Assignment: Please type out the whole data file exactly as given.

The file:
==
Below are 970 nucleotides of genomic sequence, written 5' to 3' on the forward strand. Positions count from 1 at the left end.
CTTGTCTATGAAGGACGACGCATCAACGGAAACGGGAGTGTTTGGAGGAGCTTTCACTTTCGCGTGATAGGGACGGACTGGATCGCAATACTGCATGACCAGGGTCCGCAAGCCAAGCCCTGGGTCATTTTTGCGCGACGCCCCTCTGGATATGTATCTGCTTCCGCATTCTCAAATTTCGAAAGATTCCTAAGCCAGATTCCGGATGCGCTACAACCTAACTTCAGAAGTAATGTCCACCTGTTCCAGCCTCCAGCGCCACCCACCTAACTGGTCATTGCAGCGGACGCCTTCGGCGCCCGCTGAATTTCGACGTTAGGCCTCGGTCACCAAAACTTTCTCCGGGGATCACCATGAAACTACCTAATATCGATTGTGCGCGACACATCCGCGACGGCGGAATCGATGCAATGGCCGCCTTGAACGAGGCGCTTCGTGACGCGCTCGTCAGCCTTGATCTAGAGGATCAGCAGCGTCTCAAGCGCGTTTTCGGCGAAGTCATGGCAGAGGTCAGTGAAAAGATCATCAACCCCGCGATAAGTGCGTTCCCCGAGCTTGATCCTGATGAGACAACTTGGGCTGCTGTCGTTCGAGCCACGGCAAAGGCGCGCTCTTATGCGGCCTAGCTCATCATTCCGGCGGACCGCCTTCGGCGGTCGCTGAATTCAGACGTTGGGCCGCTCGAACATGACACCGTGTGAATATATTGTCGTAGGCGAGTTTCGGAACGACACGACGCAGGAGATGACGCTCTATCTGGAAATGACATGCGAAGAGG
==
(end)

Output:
Below are 970 nucleotides of genomic sequence, written 5' to 3' on the forward strand. Positions count from 1 at the left end.
CTTGTCTATGAAGGACGACGCATCAACGGAAACGGGAGTGTTTGGAGGAGCTTTCACTTTCGCGTGATAGGGACGGACTGGATCGCAATACTGCATGACCAGGGTCCGCAAGCCAAGCCCTGGGTCATTTTTGCGCGACGCCCCTCTGGATATGTATCTGCTTCCGCATTCTCAAATTTCGAAAGATTCCTAAGCCAGATTCCGGATGCGCTACAACCTAACTTCAGAAGTAATGTCCACCTGTTCCAGCCTCCAGCGCCACCCACCTAACTGGTCATTGCAGCGGACGCCTTCGGCGCCCGCTGAATTTCGACGTTAGGCCTCGGTCACCAAAACTTTCTCCGGGGATCACCATGAAACTACCTAATATCGATTGTGCGCGACACATCCGCGACGGCGGAATCGATGCAATGGCCGCCTTGAACGAGGCGCTTCGTGACGCGCTCGTCAGCCTTGATCTAGAGGATCAGCAGCGTCTCAAGCGCGTTTTCGGCGAAGTCATGGCAGAGGTCAGTGAAAAGATCATCAACCCCGCGATAAGTGCGTTCCCCGAGCTTGATCCTGATGAGACAACTTGGGCTGCTGTCGTTCGAGCCACGGCAAAGGCGCGCTCTTATGCGGCCTAGCTCATCATTCCGGCGGACCGCCTTCGGCGGTCGCTGAATTCAGACGTTGGGCCGCTCGAACATGACACCGTGTGAATATATTGTCGTAGGCGAGTTTCGGAACGACACGACGCAGGAGATGACGCTCTATCTGGAAATGACATGCGAAGAGG